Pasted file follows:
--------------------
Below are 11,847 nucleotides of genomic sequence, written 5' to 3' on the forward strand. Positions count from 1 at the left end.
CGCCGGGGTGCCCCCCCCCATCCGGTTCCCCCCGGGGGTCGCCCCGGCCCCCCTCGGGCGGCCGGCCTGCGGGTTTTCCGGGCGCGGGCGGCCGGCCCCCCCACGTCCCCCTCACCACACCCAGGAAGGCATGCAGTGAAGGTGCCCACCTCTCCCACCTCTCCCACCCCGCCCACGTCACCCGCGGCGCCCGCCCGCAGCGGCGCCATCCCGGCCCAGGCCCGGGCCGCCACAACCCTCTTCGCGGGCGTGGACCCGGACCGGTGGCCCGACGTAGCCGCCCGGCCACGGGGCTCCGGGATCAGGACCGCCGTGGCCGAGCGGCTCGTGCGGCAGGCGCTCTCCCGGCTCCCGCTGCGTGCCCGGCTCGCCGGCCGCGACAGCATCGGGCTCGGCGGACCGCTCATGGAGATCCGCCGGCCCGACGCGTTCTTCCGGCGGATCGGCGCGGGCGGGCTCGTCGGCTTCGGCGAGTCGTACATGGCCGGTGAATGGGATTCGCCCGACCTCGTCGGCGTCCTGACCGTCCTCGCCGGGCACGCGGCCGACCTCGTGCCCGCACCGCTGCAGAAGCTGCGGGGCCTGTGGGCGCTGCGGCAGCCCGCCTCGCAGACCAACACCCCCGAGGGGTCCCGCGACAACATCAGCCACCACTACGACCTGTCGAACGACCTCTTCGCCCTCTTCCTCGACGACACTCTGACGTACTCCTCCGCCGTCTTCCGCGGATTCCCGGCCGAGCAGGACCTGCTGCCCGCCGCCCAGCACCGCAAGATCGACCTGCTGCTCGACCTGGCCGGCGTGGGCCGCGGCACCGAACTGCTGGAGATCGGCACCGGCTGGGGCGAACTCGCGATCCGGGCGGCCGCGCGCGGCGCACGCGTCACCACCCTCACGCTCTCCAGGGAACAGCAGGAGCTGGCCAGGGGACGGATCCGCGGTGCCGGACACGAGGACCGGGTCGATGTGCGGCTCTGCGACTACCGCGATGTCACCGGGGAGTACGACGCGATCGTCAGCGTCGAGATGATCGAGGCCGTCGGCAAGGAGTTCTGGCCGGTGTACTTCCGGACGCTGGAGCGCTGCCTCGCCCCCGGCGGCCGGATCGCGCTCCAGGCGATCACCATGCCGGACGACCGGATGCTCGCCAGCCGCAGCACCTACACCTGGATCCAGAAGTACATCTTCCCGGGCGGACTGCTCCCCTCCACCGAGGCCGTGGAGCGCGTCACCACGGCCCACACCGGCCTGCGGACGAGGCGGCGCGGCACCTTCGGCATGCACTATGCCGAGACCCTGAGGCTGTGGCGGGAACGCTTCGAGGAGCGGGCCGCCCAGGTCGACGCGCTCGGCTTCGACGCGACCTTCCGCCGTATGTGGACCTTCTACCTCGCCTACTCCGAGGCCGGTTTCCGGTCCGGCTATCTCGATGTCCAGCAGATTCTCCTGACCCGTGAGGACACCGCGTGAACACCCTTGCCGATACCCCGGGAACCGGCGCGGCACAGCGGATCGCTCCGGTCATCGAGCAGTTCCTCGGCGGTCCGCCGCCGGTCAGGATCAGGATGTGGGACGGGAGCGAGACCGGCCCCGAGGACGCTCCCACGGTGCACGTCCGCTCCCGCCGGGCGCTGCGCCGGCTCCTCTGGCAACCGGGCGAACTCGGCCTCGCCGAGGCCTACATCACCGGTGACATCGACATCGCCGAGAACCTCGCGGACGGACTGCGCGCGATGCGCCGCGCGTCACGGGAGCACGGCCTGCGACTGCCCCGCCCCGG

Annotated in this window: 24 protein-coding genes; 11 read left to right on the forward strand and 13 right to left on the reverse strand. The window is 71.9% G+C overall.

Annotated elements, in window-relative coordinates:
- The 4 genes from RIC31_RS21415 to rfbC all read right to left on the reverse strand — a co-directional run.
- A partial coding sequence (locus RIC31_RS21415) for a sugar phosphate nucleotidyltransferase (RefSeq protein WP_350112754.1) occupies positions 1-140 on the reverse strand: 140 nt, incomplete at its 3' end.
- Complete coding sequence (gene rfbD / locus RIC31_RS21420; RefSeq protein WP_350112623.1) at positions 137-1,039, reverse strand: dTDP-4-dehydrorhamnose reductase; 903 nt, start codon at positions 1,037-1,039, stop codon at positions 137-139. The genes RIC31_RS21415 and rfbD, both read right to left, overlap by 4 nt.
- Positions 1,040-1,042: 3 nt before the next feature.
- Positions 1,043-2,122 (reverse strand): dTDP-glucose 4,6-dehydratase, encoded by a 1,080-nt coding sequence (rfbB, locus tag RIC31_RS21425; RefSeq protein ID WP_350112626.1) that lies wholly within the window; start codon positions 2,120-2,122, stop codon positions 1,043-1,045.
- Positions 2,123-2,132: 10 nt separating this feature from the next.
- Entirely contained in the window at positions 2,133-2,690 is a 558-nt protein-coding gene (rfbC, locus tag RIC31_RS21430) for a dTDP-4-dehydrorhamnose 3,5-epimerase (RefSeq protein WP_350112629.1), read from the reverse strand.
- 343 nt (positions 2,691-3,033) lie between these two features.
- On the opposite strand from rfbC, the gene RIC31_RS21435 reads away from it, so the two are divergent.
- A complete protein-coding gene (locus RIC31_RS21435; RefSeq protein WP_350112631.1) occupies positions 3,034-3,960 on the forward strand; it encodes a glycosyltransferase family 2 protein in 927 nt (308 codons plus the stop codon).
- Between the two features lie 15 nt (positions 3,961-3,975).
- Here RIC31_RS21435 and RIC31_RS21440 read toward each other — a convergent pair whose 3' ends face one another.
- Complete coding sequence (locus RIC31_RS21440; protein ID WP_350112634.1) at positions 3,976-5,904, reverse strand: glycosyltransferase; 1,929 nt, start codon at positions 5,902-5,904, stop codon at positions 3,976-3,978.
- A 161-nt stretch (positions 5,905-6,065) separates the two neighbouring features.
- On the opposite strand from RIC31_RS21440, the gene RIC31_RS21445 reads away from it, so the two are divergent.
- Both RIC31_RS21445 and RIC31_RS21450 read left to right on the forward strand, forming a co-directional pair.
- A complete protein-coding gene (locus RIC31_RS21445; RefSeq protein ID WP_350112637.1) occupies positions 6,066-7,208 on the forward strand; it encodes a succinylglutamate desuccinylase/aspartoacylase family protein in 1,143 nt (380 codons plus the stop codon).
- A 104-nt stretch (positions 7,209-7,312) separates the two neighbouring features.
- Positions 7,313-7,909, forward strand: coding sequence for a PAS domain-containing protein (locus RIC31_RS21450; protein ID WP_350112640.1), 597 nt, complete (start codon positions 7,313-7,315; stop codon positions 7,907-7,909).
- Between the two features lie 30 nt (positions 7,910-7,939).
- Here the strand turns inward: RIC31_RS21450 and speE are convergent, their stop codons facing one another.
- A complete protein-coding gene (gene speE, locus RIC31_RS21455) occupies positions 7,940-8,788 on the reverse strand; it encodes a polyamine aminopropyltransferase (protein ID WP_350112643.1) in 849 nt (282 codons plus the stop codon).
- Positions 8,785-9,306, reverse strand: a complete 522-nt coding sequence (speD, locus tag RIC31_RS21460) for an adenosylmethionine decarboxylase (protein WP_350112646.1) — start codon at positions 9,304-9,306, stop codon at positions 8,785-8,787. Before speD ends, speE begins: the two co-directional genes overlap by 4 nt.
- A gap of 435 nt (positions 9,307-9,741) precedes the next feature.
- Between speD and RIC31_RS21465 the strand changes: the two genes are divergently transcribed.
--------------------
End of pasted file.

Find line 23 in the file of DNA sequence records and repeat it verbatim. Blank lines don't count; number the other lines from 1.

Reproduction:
- Positions 7,313-7,909, forward strand: coding sequence for a PAS domain-containing protein (locus RIC31_RS21450; protein ID WP_350112640.1), 597 nt, complete (start codon positions 7,313-7,315; stop codon positions 7,907-7,909).